Wednesday, January 25, 2012

Prince Fielder Comps

I don't have much new to add to the Prince Fielder hubbub, but I did crunch a bunch of numbers to average what his top 10 similar batters through the age of 27 did in the next nine years of their careers. The numbers reflect what everyone except Mike Ilitch expects: two or three more highly productive years followed by a sharp decline during the bulk of the insane nine year contract. I expect Fielder to outperform the average of his comps by a bithe has averaged 4.4 fWAR over the last five seasons, so it would be reasonable to expect similar production for the next couple of years, whereas his comps project just a 3.3 WAR in 2012 and '13. Fielder has been incredibly durable so far in his career, and his comps don't keep up with his playing time (of course, he probably won't be able to either). Still, I would hate to have the last five or six years of that contract looming over my team's future. The problem for the Royals of course is that Fielder's remaining productive years may overlap with what is the Royals hoped for window.

Here is the boring explanation of the below numbers: The top is Fielder's actual career to date, and the bottom is the average of his top 10 comps. To get the WAR numbers, I took the OBP & SLG of his comps and plugged them into this spreadsheet. I set the league average wOBA to .325, and rated Fielder at -5 UZR/150 at first base for each season (which is kind since he has been a -6.4 over his career and should only get worse). I also plugged the numbers in at DH, but it turned out WAR came out almost exactly the same for a -5 UZR/150 first baseman as for a DH. The last line totals the age 28-36 average seasons of his comps.

So nothing earth shattering here. Fielder joining the division is probably bad news for the Royals in the short term and good news in the long term.

Sunday, January 22, 2012

Royals & A's Defense Independent Perfect Games

My main strength as a blogger is finding cool ideas from other people and applying them to the Royals. The latest such idea to tickle my fancy is defense independent perfect games (DIPG), as dreamed up by David Wishinsky. He defined a DIPG as a nine inning game with no walks or home runs allowed. As suggested by Tom Tango, zero hit-by-pitches should also probably be included, which I have for my lists below. I have also included eight inning complete DIPG, of which there have been six in Royals history. There is yet to be an extra inning DIPG by a Royals player. There have been 96 regular season DIPG by the Royals, or about 2.2 per season. They have gotten more rare as complete games have; In the 2000s, there have been nine DIPG, or only .75 per season. No Royals pitcher pulled the trick in 2010 or '11.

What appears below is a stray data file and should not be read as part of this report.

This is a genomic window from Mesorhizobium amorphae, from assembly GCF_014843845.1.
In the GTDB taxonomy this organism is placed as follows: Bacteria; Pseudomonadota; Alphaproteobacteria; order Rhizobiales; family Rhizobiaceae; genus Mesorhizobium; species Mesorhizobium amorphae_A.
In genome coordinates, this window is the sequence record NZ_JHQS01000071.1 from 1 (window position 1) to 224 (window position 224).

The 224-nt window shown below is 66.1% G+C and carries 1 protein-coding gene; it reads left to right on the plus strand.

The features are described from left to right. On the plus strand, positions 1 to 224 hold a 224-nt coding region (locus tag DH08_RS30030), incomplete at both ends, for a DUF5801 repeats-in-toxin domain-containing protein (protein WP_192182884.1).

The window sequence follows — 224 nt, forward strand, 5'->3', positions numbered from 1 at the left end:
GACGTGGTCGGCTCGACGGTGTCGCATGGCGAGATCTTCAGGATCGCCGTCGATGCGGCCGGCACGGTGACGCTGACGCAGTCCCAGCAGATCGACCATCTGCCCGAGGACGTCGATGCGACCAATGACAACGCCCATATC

Zack Greinke's insane start in 2009 shows up with four DIPG between April 18 and May 26. He only had eight starts in that span.

Kevin Appier might be the best pitcher in team history, but he only had one DIPG, and it came in an eight inning loss. Bret Saberhagen pulled the trick an impressive 15 times in the regular season, plus once in a pretty memorable World Series game seven.

Most DIPG games:

16: Bret Saberhagen
10: Mark Gubicza
7: Dennis Leonard
7: Larry Gura
6: Al Fitzmorris
5: Dick Drago

The team's record in DIPG is 84-12. Saberhagen took four of the losses. 

Tom Tango also suggested making the definition stricter by requiring 13 strikeouts in an eight inning game and 15 K in a nine inning game (the reasoning behind those numbers being that the pitcher would have a 0.00 FIP for the game). No Royals player has reached that height. It has only happened 12 times since 1919 in all MLB. The most strikeouts a Royals pitcher has had in a DIPG is 10; Greinke did it twice, Mark Gubicza once and Rich Gale once.

The Royals have been on the wrong end of a DIPG 99 times; Catfish Hunter, Jimmy Key, and LaMarr Hoyt lead the way with three DIPG against the Royals each--except Hunter did it again in the '76 ALCS, the only pitcher to do it vs. the Royals in the playoffs.

The full list of Royals and KC A's DIPGs after the jump.

Monday, January 2, 2012

80-82: Some Early 2012 Projections

I've been having fun with a cool spreadsheet developed by Jeff Zimmerman that allows you to plug in expected playing time and performance for a full team and an expected win-loss record is spit out. Check out Jeff's post about it here. I've entered in my current guesses for the 2012 Royals (subject to change, but informed by past performance, Bill James projections, fan projections on Fangraphs, and my gut), and the magic spreadsheet says 80-82. As you can see, I'm not bullish on the pitching. Many of the hurlers have potential to put together better years than I've entered, but their track records don't inspire confidence. See any projections you think are way off?